Perhaps the most promising growth for CWCO can be found in Mexico where they’re currently constructing the largest desalination plant in the Western Hemisphere. Mexico is also stressed for water, facing simultaneous increase in water demand and water losses due to the rapid deterioration of its water infrastructure. At the moment, CWCO’s operating desalination plants have a total production capacity of 25.5 million gallons per day which is enough to supply 425,000 people with an average US consumption pattern, so roughly 10% of the Caribbean population of 44 million.
Stable Finances and Strong Revenue Growth
Most of CWCO’s revenues come from two main divisions.
- Retail Water Operations, responsible for 39% of revenues, produces and supplies water to end-users including residential, commercial, and government customers in the Cayman Islands and Bali.
- Bulk Water Operations, generating 47% of revenues, produces and supplies water to government-owned distributors in the Cayman Islands and the Bahamas.
The rest of the company’s income is generated by constructing, selling, and operating desalination plants and other water-related products for third parties. Based on its activities, it’s safe to say Consolidated Water is a pure-play desalination stock.
CWCO closed a successful year in 2018. The company has increased both revenues and operating costs by about 10% compared to the previous year. Thanks to keeping administrative expenses flat, CWCO has posted a net profit of $11.3 million for 2018, 84% higher than in 2017. Share prices of the $217.5 million market cap company have increased by 9.8% over the past rolling year (against the NASDAQ Composite’s +4.4%), and 36.6% over the past five years (against the NASDAQ Composite’s +84.8%). CWCO has been distributing dividends of varying frequencies and amounts since 1997 and the stock has a current dividend yield of 2.37% with a payout ratio of 46.58%.
All things being equal, a low payout ratio means the remaining profits can get plowed back into growth. Over time, CWCO has accumulated profits to finance expansion. At the beginning of 2018, the company had $45.5 million in cash which means it doesn’t have to finance any debt and can invest in new desalination projects – like the massive multi-year desalination project in northern Baja California, Mexico.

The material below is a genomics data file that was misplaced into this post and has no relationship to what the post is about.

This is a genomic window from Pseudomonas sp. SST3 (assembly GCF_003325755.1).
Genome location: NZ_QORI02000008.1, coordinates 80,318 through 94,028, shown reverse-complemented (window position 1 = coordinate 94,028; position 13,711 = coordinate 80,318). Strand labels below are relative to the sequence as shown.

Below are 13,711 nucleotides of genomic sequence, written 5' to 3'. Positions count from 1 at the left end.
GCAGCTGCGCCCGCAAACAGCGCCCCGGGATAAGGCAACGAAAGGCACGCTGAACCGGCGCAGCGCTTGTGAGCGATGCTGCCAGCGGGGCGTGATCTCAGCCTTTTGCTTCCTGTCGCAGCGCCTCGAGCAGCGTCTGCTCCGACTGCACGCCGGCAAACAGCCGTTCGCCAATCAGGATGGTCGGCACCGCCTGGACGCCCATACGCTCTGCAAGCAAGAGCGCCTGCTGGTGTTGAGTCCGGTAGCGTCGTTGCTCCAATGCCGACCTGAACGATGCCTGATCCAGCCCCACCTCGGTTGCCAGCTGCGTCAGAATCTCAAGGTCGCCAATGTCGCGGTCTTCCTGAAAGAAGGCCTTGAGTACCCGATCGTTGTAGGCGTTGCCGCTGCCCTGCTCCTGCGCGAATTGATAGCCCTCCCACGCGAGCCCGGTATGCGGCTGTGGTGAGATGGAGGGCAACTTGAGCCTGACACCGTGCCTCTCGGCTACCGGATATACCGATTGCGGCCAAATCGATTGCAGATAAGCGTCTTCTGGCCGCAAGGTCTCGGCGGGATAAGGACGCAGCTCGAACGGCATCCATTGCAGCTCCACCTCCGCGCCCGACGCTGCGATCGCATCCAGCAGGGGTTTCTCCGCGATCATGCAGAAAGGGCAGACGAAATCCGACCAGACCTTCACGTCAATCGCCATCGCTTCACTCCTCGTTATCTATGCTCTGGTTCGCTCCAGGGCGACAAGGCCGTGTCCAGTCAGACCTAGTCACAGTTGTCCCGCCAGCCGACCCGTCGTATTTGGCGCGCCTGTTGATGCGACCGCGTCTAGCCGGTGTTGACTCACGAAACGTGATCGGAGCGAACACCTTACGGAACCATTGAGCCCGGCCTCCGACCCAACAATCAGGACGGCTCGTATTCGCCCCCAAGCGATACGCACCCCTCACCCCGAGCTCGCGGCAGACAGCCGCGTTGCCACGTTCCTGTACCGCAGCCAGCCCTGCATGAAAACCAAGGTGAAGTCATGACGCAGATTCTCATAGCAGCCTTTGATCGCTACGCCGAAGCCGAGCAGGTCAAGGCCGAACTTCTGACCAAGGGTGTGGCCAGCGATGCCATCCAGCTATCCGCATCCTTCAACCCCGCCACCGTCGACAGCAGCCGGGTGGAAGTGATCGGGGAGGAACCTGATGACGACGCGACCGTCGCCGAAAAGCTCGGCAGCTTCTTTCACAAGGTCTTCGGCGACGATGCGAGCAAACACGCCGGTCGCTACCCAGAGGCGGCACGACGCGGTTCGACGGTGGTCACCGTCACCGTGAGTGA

In 2016, CWCO joined a consortium of water treatment and desalination companies to successfully bid for a government project involving the design, construction, financing, and operation of a desalination plant with a capacity of up to 100 million gallons per day – about four times the capacity of CWCO’s total portfolio. The new plant should be functioning at full capacity by 2024 with CWCO’s subsidiary acting as minority owner and operator. Depending on how other consortium members exercise their ownership options, CWCO will own 25-35% of the plant at the project’s conclusion.
While the new Baja California plant presents an attractive growth opportunity, it is also a business risk. The public-private partnership agreement will only become effective when the necessary payment trusts, guarantees, and credit lines have been established, water sale agreements and debt financing are in place, and the consortium has obtained all of the rights of way required for the aqueduct. In case the project falls through, the $51.4 million CWCO has already invested in land, rights of way, equipment, and development since 2016 will lose a significant amount of value.
We haven’t been able to find many companies offering the sort of pure-play exposure to desalination that CWCO does. Still, CWCO’s operations are small compared to the massive desalination projects that can be found in the Middle East. For example, the largest desalination plant near Riyadh, Saudi Arabia, has an output of 273 million gallons per day – about ten times CWCO’s entire capacity. Investors will be looking for CWCO to grow quickly given the ample growth opportunities in desalination across the globe.
If the pending construction project in Mexico materializes, CWCO will be joining the big leagues and executing it with the likes of French conglomerate Suez. Besides opening new plants, CWCO also renovates its old ones to achieve better production efficiency and lower electric power consumption, strengthening its bottom line. As the outlook on our natural water resources becomes increasingly grim, CWCO will provide a safe haven to both consumers and investors.